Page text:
If there was ever a time to hug a scientist, now is that time. But please don’t. Instead, try your favorite “Coronavirus Hello,” which I think is no longer supposed to be a elbow-bump (too close to the sneeze-catching crook of the arm). So, maybe try some jazz hands, instead. Hellooooo, you might say from a safe social distance, waggling your fingers winningly, to show gratitude for the humans who are working hard to save our lives, right this very moment.
Lots of us love the idea of science. Growing up in the Seventies, I spent hours of my long, daydreamy summers stirring up stinky chemistry set solutions in our cool suburban basement. But by the time I got to high school, Advanced Biology class pressed on the far edge of my comfort zone. Chemistry and Physics classes, with macho teachers and only a handful of the smartest, toughest girls willing to endure the chilly climate of those labs, made it all the easier for me to fall back into reading about science, rather than imagining myself doing the work. That worldwide experience narrows the science pipeline for girls and women, whose brainpower is still missing from most scientific fields.
Sexism almost silenced Rachel Carson, but still she persisted. For your quarantine reading, I recommend Carson's tour de force, Silent Spring, even timelier now than when she published it in 1962, written while she was dying of breast cancer. She draws us in with her lush botanical descriptions of nature in balance — summer roadsides edged with "laurel, viburnum and alder, great ferns and wildflowers”; with winter birds gorging on “the berries and on the seed heads of the dried weeds rising above the snow” (2). Then, we hear her urgency, as a few pages later she teaches us to see the “ingenious” and terrible logic of manipulated hydrocarbon molecules that destroy nature’s balance with biocides. She does not coddle her reader. Science doesn’t coddle.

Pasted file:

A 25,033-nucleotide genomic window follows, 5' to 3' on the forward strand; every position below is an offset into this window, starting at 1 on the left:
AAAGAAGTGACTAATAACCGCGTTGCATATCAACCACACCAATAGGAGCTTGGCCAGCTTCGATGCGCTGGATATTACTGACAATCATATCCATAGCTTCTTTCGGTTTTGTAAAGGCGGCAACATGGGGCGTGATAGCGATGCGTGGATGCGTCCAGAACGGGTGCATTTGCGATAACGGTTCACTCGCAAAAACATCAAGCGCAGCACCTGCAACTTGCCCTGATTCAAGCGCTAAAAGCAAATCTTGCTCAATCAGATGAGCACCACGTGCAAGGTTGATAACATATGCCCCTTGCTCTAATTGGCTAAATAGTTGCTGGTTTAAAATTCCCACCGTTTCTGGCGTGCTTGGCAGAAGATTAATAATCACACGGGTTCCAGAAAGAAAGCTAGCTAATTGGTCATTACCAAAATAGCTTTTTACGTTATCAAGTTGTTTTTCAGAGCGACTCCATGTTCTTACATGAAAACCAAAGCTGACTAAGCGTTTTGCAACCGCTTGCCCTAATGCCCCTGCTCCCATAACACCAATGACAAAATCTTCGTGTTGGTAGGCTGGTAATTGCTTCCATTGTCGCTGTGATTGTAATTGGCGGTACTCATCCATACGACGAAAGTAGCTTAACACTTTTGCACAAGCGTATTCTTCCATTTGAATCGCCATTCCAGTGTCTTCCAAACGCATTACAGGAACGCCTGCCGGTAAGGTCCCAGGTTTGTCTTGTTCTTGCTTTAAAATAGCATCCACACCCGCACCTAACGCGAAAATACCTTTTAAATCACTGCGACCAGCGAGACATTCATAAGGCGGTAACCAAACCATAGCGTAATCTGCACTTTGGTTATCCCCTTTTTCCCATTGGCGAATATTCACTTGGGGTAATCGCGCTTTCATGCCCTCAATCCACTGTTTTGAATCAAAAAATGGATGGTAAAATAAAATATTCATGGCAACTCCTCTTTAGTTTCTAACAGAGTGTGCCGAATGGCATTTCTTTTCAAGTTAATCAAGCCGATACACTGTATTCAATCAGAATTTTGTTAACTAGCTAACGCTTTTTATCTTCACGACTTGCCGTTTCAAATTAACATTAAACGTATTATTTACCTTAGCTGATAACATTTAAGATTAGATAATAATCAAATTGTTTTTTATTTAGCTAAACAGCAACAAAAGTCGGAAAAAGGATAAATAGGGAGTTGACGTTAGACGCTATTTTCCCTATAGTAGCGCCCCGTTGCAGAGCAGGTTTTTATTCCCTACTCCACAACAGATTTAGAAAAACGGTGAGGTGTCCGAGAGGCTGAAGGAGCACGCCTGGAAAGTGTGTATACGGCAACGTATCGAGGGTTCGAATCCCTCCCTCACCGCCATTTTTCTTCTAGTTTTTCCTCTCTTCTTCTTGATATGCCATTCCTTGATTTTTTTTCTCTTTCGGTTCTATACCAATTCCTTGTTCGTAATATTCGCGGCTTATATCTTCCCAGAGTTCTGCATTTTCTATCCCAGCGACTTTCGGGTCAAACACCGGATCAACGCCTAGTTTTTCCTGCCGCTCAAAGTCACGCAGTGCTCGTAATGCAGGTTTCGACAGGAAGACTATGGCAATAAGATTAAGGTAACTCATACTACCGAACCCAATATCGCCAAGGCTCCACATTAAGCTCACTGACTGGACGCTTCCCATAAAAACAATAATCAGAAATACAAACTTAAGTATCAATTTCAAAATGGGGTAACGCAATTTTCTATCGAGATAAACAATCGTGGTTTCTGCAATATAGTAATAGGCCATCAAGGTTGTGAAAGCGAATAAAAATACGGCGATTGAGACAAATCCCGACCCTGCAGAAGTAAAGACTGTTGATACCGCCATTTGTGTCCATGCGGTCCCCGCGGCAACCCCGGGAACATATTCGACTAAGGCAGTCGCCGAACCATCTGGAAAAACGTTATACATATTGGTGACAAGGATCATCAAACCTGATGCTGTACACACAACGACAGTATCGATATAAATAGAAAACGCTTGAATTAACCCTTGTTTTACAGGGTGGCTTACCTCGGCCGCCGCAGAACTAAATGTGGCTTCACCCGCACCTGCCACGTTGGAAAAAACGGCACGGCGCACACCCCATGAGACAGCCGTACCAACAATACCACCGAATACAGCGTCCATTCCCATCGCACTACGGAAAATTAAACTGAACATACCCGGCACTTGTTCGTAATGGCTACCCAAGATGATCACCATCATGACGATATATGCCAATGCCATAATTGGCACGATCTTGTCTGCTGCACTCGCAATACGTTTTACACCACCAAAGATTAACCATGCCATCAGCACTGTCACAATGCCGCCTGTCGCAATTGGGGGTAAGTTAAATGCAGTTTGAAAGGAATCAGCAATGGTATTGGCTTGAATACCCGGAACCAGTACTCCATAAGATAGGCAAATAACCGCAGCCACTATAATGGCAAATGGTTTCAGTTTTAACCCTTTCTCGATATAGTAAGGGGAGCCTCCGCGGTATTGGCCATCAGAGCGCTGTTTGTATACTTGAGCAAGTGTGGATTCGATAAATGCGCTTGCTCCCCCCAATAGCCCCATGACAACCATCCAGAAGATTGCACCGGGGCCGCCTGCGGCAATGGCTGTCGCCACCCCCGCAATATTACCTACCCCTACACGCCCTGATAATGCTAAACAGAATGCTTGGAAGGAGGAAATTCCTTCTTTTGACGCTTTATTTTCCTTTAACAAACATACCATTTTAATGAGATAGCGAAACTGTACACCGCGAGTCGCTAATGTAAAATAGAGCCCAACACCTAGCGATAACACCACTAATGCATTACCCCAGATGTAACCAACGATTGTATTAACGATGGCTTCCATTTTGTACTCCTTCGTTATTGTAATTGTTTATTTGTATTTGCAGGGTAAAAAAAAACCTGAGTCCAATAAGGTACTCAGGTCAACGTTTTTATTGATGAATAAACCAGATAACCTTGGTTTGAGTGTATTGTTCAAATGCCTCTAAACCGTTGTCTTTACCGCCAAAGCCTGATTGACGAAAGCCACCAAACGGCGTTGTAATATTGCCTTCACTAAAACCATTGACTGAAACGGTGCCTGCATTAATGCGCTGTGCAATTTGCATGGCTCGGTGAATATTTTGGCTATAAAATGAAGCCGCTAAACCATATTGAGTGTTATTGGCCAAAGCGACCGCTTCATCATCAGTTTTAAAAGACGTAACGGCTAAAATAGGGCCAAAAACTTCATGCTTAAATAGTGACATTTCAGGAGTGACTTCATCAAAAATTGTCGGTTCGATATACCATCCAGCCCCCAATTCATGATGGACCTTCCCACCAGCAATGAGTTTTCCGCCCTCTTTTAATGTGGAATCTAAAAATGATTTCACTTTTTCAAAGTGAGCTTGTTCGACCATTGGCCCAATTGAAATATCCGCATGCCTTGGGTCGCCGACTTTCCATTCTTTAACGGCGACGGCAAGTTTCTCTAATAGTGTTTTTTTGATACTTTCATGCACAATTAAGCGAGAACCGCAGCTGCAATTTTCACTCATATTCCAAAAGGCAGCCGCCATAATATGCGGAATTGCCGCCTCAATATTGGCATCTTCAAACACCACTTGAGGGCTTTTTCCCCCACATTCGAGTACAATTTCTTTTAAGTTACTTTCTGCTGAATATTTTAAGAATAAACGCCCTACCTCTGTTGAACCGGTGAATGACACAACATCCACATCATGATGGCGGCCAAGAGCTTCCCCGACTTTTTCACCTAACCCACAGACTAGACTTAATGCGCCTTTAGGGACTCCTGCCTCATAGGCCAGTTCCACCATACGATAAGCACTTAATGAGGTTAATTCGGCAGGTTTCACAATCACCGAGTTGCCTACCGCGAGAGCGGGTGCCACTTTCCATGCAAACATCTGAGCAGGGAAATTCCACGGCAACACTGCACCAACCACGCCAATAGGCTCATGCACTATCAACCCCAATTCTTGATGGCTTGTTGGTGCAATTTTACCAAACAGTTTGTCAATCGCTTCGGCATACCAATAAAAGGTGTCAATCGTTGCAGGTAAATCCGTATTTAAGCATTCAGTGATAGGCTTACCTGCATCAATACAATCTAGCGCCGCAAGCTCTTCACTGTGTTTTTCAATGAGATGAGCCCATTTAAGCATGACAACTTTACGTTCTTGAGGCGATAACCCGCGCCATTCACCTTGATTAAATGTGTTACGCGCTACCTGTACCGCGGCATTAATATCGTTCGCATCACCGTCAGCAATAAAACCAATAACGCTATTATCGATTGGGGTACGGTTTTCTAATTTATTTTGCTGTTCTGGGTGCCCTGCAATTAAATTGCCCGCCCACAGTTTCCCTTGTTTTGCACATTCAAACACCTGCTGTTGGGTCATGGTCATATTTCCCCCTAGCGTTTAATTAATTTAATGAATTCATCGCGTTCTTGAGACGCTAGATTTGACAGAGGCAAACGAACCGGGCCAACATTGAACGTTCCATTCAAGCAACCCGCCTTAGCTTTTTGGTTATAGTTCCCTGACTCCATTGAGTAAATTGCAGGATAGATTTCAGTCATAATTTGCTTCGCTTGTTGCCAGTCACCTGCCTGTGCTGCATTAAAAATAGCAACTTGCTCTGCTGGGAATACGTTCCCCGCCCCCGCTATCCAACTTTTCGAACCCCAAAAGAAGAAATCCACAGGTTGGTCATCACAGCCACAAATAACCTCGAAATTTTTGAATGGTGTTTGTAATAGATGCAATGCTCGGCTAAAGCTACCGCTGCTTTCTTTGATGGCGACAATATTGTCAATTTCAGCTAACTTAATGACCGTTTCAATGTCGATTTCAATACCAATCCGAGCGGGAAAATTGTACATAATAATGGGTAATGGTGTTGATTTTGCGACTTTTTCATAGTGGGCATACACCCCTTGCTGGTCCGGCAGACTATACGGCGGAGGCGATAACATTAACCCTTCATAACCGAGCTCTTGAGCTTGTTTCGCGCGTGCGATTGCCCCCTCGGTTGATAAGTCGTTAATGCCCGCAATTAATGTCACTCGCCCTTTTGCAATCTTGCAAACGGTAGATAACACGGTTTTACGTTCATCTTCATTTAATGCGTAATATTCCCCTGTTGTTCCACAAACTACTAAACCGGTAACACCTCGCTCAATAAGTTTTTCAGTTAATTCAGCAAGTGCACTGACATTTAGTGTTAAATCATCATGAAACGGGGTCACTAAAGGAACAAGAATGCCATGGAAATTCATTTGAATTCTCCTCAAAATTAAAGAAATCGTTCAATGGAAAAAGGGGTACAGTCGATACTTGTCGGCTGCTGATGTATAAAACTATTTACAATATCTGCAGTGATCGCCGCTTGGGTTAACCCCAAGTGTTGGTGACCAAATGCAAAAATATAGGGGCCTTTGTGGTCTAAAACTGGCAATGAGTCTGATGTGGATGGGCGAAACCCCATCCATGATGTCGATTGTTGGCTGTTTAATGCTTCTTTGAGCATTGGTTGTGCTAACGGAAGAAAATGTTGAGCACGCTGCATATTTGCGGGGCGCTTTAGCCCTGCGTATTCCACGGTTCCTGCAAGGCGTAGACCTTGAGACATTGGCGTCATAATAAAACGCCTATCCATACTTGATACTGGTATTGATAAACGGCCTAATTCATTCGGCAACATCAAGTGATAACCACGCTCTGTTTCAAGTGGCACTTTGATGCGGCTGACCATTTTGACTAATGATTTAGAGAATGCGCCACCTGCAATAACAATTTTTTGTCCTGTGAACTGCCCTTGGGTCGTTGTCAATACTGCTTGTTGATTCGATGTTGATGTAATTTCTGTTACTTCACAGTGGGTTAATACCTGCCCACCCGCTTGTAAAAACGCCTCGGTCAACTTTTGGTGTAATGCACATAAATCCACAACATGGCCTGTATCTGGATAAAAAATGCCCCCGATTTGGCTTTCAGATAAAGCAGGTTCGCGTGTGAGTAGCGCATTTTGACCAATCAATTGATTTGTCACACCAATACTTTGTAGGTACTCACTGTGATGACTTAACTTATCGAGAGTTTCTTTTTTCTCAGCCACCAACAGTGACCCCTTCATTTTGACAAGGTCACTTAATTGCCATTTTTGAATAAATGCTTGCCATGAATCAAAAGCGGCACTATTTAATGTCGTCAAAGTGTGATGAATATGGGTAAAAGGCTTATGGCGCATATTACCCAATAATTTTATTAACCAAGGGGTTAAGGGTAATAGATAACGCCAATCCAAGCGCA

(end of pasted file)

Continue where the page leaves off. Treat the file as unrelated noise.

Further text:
Scientists, though, might need a cuddle right now — but follow CDC guidelines! If you see a scientist and you’re not a jazz-hands kind of person, maybe try the V-fingered Vulcan salutation you've practiced in private, or the Katniss Everdeen three-fingered Mockingjay salute. Keep your distance, but for heaven's sake, thank the folks who are teaching us about “flattening the curve” of the coronavirus’s spread with the secular trinity you should repeat right now: Wash your hands; Don’t touch your face; Stay home when you’re sick. It’s not rocket science, but it is science, and it can save lives.
I can only guess at the suppressed screams public health workers who have preached hand-washing for well over a century, as they encounter all of us rubes who seem shocked that there is science -- and molecules! — in soap. Like children, we must be taught, again, to sing while scrubbing, so that we stay at this basic task long enough be useful to the human herd. I imagine the righteous fury of Florence Nightingale, who pushed Victorian women to become expert and efficient managers in hospitals filled with men. You can hear her irritation in her 1859 book severely titled Notes on Nursing, What it Is and What it is Not, as she exhorts nurses to train those around them in gloriously wrought language: “But again, to look to all these things yourself does not mean to do them yourself. If you do it, it is by so much the better, certainly, than if it were not done at all. But can you not insure that it is done when not done by yourself? Can you insure that it is not undone when your back is turned?” (29). Nightingale spins in her grave, I fear, as experts in 2020 labor, still, to teach politicians and the public to take science seriously, to understand the math of infection rates, and to share the work of public health in order to reduce human misery.
If you’re a scientist or heath care provider, I hope you hear our global gratitude. We thank you for your patience with the scientific illiteracy of so many of us. We’re trying to do better. We’re washing our hands. We’re trying to flatten the curve. We’re placing our hands over our hearts, bowing to you from the safe social distance of 2-3 meters ... or is it 4.5 meters? Oh, dear.
Here’s my favorite hand-washing song. What’s yours?
Music: "Gaslighter" by the Dixie Chicks